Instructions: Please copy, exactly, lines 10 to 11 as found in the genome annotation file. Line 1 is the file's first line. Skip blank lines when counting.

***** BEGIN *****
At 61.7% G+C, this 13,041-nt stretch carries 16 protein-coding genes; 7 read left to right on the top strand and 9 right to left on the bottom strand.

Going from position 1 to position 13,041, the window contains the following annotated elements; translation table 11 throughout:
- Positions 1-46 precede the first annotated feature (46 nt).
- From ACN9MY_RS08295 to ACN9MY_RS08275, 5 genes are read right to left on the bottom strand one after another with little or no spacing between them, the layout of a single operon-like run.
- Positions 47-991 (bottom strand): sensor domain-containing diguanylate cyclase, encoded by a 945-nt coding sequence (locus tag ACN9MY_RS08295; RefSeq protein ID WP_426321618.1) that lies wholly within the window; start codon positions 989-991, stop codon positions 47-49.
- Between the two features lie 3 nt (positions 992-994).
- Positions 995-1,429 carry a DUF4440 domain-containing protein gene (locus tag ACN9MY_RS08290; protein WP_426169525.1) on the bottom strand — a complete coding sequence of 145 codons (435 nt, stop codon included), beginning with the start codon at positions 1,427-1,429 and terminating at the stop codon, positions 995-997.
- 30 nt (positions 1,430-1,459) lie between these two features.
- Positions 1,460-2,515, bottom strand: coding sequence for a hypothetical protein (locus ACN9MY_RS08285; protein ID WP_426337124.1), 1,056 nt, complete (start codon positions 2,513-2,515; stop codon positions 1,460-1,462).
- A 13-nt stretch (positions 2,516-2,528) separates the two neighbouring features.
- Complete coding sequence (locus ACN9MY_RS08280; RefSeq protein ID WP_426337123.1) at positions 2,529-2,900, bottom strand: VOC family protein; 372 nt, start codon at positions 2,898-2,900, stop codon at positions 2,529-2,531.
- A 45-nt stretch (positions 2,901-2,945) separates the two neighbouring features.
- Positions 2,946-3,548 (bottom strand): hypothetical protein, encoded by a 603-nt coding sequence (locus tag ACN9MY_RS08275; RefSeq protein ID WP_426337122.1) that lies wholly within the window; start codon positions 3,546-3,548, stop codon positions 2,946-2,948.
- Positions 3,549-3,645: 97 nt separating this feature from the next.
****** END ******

- A 13-nt stretch (positions 2,516-2,528) separates the two neighbouring features.
- Complete coding sequence (locus ACN9MY_RS08280; RefSeq protein ID WP_426337123.1) at positions 2,529-2,900, bottom strand: VOC family protein; 372 nt, start codon at positions 2,898-2,900, stop codon at positions 2,529-2,531.